Merrill, Wisconsin

  • Article

    This history of Merrill is taken from the Merrill Area Guide, 2013:

    "The City of Merrill was incorporated in 1883. The city was named after Sherburn S. Merrill, the general manager of the Chicago, Milwaukee & St. Paul Railway Co., which had been extended to the community in 1880.

    "Before incorporation, the area was the village of Jenny, a logging community along the Wisconsin River. The village was built on the lumber industry and the timber boom of the 1800s. Several sawmills were constructed in the latter half of the 19th century. With the mills came workers and families, and commerce sprang up to serve them. The importance of the railroad, which connected Merrill's lumber industry to distant markets, could not be understated.

    "By 1885, the city had 7,000 inhabitants. In 1889 Merrill's original City Hall--now an apartment building--was constructed at a cost of $16,375. That building served city government until 1977, when City Hall moved to its current location.

    "A police department was established when the city was incorporated with officers appointed by Merrill's first mayor, T. B. Scott. The fire department was officially oprganized in 1888.

    "Upon T. B. Scott's death, he bequeathed money to start of public library, which opened in City Hall in 1891. With funding from the Andrew Carnegie Foundation, the original T. B. Scott Free Library was constructed in 1911.

    "The community's first school was build in 1873. The first class of seven students graduated from Merrill High School in 1883. A new high school, now part of Prairie River Middle School, was built in 1902. Construction of the current middle school and high school was undertaken in 1998.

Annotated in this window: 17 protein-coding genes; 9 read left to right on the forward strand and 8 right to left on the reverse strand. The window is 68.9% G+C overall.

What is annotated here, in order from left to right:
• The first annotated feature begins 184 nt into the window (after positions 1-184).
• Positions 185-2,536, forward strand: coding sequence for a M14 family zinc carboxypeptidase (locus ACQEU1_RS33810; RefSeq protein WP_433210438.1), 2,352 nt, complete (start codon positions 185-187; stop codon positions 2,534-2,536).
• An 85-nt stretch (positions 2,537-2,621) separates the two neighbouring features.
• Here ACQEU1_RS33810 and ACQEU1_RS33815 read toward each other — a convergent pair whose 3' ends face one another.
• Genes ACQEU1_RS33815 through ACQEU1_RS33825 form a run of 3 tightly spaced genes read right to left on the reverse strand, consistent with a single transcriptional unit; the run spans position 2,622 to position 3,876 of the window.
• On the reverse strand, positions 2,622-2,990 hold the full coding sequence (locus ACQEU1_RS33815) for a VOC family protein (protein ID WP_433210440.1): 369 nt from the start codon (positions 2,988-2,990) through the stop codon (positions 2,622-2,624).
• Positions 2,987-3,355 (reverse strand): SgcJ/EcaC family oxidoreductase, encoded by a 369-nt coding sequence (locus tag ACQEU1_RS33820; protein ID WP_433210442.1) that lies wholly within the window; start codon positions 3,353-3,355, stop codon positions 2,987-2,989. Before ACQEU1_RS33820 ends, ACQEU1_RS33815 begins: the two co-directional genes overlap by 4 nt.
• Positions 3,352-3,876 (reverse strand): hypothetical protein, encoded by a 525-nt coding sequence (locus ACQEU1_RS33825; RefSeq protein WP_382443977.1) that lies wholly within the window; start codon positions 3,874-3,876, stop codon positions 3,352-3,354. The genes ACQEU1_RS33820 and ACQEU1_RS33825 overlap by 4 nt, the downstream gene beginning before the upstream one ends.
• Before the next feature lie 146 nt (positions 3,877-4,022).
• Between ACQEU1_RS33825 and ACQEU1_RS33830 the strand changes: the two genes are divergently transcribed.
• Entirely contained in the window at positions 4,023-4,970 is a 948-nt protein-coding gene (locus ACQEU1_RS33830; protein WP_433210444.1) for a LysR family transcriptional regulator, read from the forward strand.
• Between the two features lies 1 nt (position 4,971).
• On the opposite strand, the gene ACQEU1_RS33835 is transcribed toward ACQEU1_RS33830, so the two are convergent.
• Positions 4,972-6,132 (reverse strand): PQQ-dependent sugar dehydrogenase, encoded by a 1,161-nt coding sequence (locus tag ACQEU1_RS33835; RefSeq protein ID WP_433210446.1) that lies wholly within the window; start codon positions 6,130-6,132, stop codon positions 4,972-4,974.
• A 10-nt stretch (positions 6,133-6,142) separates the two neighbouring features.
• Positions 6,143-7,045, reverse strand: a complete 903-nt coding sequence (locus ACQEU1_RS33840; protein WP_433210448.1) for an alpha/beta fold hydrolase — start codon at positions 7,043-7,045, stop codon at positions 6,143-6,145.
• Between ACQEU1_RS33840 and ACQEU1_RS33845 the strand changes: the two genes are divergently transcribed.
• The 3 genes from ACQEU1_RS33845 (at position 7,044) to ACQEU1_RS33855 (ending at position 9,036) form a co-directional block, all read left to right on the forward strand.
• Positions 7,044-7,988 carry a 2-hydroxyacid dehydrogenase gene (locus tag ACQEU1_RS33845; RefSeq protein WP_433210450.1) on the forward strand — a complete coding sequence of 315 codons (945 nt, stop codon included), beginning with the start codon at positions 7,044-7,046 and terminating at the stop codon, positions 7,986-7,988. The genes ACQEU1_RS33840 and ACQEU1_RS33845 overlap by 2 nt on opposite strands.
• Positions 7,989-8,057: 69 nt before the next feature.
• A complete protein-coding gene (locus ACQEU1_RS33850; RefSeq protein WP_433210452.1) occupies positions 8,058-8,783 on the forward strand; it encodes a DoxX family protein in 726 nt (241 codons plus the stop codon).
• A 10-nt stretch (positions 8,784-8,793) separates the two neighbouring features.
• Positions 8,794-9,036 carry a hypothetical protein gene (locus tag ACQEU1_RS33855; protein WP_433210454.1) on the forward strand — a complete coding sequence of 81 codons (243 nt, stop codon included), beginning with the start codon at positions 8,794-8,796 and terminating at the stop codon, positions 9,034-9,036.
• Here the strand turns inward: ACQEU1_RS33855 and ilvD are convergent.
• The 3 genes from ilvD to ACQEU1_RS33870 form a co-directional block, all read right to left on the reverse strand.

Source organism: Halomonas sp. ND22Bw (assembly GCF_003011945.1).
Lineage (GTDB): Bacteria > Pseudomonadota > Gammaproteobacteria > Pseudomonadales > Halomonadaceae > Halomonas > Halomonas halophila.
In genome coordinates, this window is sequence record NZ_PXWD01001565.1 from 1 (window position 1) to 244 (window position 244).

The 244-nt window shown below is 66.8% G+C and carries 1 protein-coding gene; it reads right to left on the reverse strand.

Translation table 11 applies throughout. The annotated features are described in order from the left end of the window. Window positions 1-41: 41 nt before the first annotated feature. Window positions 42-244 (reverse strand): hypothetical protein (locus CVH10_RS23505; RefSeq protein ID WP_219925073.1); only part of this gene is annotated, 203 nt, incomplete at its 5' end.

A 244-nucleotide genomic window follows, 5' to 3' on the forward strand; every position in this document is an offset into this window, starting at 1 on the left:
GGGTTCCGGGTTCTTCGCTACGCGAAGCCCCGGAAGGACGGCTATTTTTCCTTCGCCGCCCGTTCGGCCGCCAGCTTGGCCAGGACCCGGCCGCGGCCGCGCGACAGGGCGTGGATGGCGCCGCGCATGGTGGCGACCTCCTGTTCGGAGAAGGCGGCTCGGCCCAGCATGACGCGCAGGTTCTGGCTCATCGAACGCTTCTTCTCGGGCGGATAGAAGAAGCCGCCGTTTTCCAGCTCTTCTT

"Health care in Merrill received a boost with the coming of the Holy Cross Sisters in 1923. The Sisters established Holy Cross Hospital in 1926. Now known as Ministry Good Samaritan Health Center, the hospital continues to serve the Merrill community.

    "Over the years, Merrill has come to be known as the City of Parks, with a Park Commission establishing in 1903. The first park purchased was Riverside Park in 1903, followed by Stange's Park, Centotaph Park, Athletic Park, Streeter Square, Ott's Park, Lion's Park, Gebert Park, the Merrill Area Recreation Complex and Prairie Trails Park."

    Merrill Area Guide, 2013 also says (p. 3) the community has "four historic public buildings, a rare three-arch stone bridge and a historic district that includes 19 homes on the National Register of Historic Places and three additional National Register eligible districts comprised of numerous significant historical and register eligible homes. In addition, our business corridors are lined with historic and architecturally significant buildings and facades throughout. We also have an active Historical Society and museum...."

    Charles P. Forbes
    May 23, 2016
  • Bibliography

    Comprehensive References

    Jensen, Joan, World of Theta Mead, County Nurse, Wisconsin Magazine of History, Vol. 92, #3, Spring 2009, pp. 2-15., Madison, 2009. View Full Entry
    Merrill Area Chamber of Commerce & Information Center, Merrill Area Guide 2013, Merrill, 2013. View Full Entry

    Major References

    Journey Journal, Official Guide to Exploring Highway 51, Brochure, 2012 and 2015, 2012. View Full Entry
    Burg and Storozuk, Route of the North Woods Hiawatha, Merrill, 2010. View Full Entry

    Minor References

    Dentice, Dana, DNR Awards Forty-eight Urban Forestry Grants, Wisconsin Urban and Community Forests, Vol. 20, #1, Spring/Summer 2012, Madison, 2012. View Full Entry
    Dentice, Dana, Tree City USA Communities, 2011, Wisconsin Urban and Community Forests, Vol. 20, #1, Spring/Summer 2012, Madison, 2012. View Full Entry
    Hollatz, Tom, Haunted Northwoods, St. Cloud, MN, 2000. View Full Entry
    Talbot, Alta, Ed., Mah-Wah, Merrill, 1927. View Full Entry
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  • Miscellany

    +++TREE CITY

    Merrill continues to be a Tree City in 2011. (##1734 DNR##).

    +++URBAN FORESTRY GRANT, 2012

    Merrill received an Urban Forestry Grant of $4291 from the DNR in 2012 for Tree replacement and inventory; as well as inventory conversion to GIS. (##1736 DNR##)